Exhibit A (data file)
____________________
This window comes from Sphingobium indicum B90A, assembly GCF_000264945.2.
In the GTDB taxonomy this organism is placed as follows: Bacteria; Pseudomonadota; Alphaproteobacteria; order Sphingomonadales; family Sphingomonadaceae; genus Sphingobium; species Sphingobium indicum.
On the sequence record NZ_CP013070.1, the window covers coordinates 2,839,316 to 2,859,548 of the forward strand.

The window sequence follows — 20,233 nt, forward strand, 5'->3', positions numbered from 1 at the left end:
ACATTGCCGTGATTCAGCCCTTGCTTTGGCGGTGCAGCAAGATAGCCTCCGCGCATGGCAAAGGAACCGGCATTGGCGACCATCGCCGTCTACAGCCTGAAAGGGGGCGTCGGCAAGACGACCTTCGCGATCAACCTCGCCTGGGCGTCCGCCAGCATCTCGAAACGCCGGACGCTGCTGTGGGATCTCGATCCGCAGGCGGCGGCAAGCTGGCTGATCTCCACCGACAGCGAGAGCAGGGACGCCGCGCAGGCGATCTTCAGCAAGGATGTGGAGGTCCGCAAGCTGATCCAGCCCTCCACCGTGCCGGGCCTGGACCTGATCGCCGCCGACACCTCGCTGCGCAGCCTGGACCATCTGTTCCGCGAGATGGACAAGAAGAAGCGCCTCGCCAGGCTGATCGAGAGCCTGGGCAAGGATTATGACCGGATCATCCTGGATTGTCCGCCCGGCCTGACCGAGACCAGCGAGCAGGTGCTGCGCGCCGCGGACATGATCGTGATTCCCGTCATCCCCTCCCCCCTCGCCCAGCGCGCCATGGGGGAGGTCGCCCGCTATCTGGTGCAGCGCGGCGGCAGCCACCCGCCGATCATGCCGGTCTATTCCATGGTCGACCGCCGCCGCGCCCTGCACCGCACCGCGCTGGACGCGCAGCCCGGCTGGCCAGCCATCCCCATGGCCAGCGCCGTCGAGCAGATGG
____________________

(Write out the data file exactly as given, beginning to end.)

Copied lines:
This window comes from Sphingobium indicum B90A, assembly GCF_000264945.2.
In the GTDB taxonomy this organism is placed as follows: Bacteria; Pseudomonadota; Alphaproteobacteria; order Sphingomonadales; family Sphingomonadaceae; genus Sphingobium; species Sphingobium indicum.
On the sequence record NZ_CP013070.1, the window covers coordinates 2,839,316 to 2,859,548 of the forward strand.

The window sequence follows — 20,233 nt, forward strand, 5'->3', positions numbered from 1 at the left end:
ACATTGCCGTGATTCAGCCCTTGCTTTGGCGGTGCAGCAAGATAGCCTCCGCGCATGGCAAAGGAACCGGCATTGGCGACCATCGCCGTCTACAGCCTGAAAGGGGGCGTCGGCAAGACGACCTTCGCGATCAACCTCGCCTGGGCGTCCGCCAGCATCTCGAAACGCCGGACGCTGCTGTGGGATCTCGATCCGCAGGCGGCGGCAAGCTGGCTGATCTCCACCGACAGCGAGAGCAGGGACGCCGCGCAGGCGATCTTCAGCAAGGATGTGGAGGTCCGCAAGCTGATCCAGCCCTCCACCGTGCCGGGCCTGGACCTGATCGCCGCCGACACCTCGCTGCGCAGCCTGGACCATCTGTTCCGCGAGATGGACAAGAAGAAGCGCCTCGCCAGGCTGATCGAGAGCCTGGGCAAGGATTATGACCGGATCATCCTGGATTGTCCGCCCGGCCTGACCGAGACCAGCGAGCAGGTGCTGCGCGCCGCGGACATGATCGTGATTCCCGTCATCCCCTCCCCCCTCGCCCAGCGCGCCATGGGGGAGGTCGCCCGCTATCTGGTGCAGCGCGGCGGCAGCCACCCGCCGATCATGCCGGTCTATTCCATGGTCGACCGCCGCCGCGCCCTGCACCGCACCGCGCTGGACGCGCAGCCCGGCTGGCCAGCCATCCCCATGGCCAGCGCCGTCGAGCAGATGG